By C. Todd Lopez
WASHINGTON (Sept. 06, 2016) -- About seven months ago, the Army sent a requested budget to Congress, as it's done for more than 200 years now, and asked for $148 billion to fund its operations around the globe.
With a U.S. population approaching 320 million people, paying for the Army averages out to about $462 per American per year, for a service that spends about $16 million every hour.
It seems like a lot of money -- and it is. But that funding pays for Soldier salaries, new rifles, ammunition, food, vehicles, gasoline, aviation fuel, tents, clothing, computers, body armor, medical care for Soldiers and families, facility maintenance and every other product, resource or service the Army consumes.
Both Congress and taxpayers have a right to know that the money they give to the Army is being well spent, said Maj. Gen. David C. Coburn, who took command of United States Army Financial Management Command in March, and who was promoted to major general in June.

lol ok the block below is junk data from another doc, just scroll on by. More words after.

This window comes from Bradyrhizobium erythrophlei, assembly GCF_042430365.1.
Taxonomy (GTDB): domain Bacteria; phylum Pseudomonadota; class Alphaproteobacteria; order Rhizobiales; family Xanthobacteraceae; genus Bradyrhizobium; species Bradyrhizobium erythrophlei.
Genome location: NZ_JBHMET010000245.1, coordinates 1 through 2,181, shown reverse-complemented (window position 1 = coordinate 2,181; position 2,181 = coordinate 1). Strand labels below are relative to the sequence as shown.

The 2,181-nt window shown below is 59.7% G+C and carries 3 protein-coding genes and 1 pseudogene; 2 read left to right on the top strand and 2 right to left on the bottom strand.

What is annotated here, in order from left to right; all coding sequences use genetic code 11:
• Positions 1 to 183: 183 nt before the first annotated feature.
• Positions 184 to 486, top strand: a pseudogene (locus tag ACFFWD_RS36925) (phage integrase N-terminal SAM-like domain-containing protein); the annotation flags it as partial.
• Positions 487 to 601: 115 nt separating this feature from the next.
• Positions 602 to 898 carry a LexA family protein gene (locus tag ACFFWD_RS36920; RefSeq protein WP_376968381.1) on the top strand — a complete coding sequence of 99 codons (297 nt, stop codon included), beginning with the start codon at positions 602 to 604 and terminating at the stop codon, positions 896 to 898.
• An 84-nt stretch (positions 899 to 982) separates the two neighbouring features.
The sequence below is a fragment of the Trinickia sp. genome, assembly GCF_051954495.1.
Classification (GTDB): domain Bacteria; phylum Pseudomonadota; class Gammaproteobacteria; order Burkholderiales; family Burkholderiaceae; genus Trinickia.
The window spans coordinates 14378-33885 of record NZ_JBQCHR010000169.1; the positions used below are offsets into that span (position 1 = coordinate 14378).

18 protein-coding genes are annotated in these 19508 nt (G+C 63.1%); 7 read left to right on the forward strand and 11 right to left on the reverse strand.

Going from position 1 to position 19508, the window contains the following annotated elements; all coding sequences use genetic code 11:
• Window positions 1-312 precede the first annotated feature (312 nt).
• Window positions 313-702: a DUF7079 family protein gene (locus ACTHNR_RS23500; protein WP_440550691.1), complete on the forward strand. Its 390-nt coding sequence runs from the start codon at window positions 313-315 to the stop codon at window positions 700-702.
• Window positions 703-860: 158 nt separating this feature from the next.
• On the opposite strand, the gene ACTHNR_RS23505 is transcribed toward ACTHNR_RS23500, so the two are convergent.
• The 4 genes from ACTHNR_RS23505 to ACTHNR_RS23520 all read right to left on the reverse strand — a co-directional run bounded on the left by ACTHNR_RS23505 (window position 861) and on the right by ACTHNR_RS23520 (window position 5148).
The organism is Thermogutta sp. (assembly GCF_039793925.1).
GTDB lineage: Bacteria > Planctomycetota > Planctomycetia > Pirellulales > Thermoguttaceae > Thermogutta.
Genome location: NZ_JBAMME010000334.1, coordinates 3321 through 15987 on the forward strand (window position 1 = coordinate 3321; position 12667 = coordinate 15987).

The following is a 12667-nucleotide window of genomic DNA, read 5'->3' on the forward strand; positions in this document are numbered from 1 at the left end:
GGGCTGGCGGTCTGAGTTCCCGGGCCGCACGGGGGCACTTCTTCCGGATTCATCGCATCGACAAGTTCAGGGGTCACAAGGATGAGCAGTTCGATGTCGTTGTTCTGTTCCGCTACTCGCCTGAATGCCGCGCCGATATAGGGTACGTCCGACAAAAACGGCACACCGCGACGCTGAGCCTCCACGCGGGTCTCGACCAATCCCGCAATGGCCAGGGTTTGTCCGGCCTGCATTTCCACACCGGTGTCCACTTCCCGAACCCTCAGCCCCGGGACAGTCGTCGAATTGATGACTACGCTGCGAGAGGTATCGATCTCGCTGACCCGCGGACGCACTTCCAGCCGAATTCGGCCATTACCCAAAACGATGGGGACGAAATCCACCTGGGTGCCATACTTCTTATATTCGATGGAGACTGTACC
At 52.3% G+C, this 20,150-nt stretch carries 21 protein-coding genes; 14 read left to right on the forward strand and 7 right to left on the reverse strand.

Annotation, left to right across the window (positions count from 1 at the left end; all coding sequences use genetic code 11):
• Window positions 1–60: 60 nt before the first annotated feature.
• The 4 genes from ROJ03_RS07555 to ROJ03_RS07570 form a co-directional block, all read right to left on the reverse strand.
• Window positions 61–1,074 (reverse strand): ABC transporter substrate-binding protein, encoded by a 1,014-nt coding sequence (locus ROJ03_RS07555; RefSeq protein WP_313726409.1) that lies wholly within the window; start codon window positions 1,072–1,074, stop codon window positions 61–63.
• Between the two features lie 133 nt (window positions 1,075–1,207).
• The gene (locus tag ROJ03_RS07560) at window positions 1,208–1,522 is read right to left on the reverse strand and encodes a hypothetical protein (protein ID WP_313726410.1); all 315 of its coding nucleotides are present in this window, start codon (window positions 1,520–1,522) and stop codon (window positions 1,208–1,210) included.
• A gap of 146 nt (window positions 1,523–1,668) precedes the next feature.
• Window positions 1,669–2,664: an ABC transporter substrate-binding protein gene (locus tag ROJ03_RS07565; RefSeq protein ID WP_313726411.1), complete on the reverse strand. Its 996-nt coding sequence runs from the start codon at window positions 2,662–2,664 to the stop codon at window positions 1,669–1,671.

The Army will need to become "auditable" in order for the Congress and the taxpayer to be assured that the Army is spending taxpayer dollars exactly the way it's directed. Auditability is supposed to be achieved by the start of fiscal year 2017 -- that's Oct. 1, 2016.
"We are just not there," Coburn said. "So what we are trying to do now is show progress, show Congress we are serious about this, and that we are doing the things we need to do to march toward auditability."